by Pam Zubeck
"It's been a great privilege to serve such an engaged and diverse community these past 3 1/2 years. I've listened and learned so much from my constituents and will continue to honor their voice in my second term," Gaebler said.Yolanda Avila filed a campaign finance report on Oct. 28 for her candidacy in the April 4 election, seeking the District 4 seat now held by Helen Collins.
Her top priorities for her next four years include:
•Protecting our parks and our quality of life
•Keeping utility rates and taxes low by promoting sustainable development (smart growth!)
•Promoting healthy and connected neighborhoods, to include Downtown!
During her first term, Gaebler led the Infill and Redevelopment Committee, recommending policies to reduce development barriers in the city's blighted corridors and to increase the livability of our downtown. She also led legislation that promotes affordable housing by reducing potential litigation in connection with construction defects.
Jill is perhaps best known for her work supporting neighborhoods, increasing private property rights and community resiliency by allowing residents to use their land for local food production.
Jill has wide support across the local political spectrum. Local businessman Chuck Murphy has endorsed Jill, declaring, "Jill has been an outstanding voice for our parks and neighborhoods. She works hard to find collaborative solutions and has been a tremendous asset to our City Council." County Commissioner Sallie Clark stated, "I have worked with Councilwoman Jill Gaebler on many projects and appreciate her work ethic and dedication to serving the constituents of District 5. She has championed roads and transportation, economic and public safety priorities. Jill has been a leader on many community issues including reducing homelessness and working to build a resilient city, especially important after our experiences with emergency and disaster management."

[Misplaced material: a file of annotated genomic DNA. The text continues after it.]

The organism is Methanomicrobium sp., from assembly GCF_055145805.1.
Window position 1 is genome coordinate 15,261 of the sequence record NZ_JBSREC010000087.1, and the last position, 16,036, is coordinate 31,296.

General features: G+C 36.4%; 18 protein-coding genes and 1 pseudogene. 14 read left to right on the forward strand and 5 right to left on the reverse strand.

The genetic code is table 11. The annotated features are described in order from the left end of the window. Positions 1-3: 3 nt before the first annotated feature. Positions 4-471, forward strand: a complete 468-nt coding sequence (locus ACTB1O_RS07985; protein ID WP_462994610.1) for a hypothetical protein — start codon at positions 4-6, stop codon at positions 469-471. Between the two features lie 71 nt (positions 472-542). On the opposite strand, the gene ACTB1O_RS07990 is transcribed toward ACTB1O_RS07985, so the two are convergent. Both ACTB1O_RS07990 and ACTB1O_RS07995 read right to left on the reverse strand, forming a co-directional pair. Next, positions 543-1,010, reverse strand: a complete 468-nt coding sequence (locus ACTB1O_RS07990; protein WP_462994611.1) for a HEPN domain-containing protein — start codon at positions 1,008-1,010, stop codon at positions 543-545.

Please visit www.jillgaebler.com to learn more about Jill's priorities and many accomplishments during her first term, and please watch for information on our campaign kick-off event to held Dec. 5 at 5:00 p.m. at Patty Jewett Clubhouse.
After college I worked a few years with community-based organizations in Denver. At the Latin American Research and Service Agency (LARASA) I analyzed census data to evaluate how Latinos fared in education, economic achievement, and health. At Mi Casa Women’s Resource Center and Colorado Women’s Employment and Education, I helped women get off public assistance and into job training programs and/or full time employment with benefits. Thereafter I landed my dream job as an investigator with the Orange County Public Defender’s office in California.
In 1998 I was diagnosed with retinitis pigmentosa, a degenerative eye disease that causes severe vision impairment that leads to blindness. The initial diagnosis was devastating. I felt like I was at the top of my game and that this disability was the end of my contribution to the community and making a positive difference in people's lives. Through much soul searching I came to realize that I was much more than my five senses and could have a positive impact on my family and the larger community. Today I continue to work hard and enthusiastically advocate for the continued success of my community.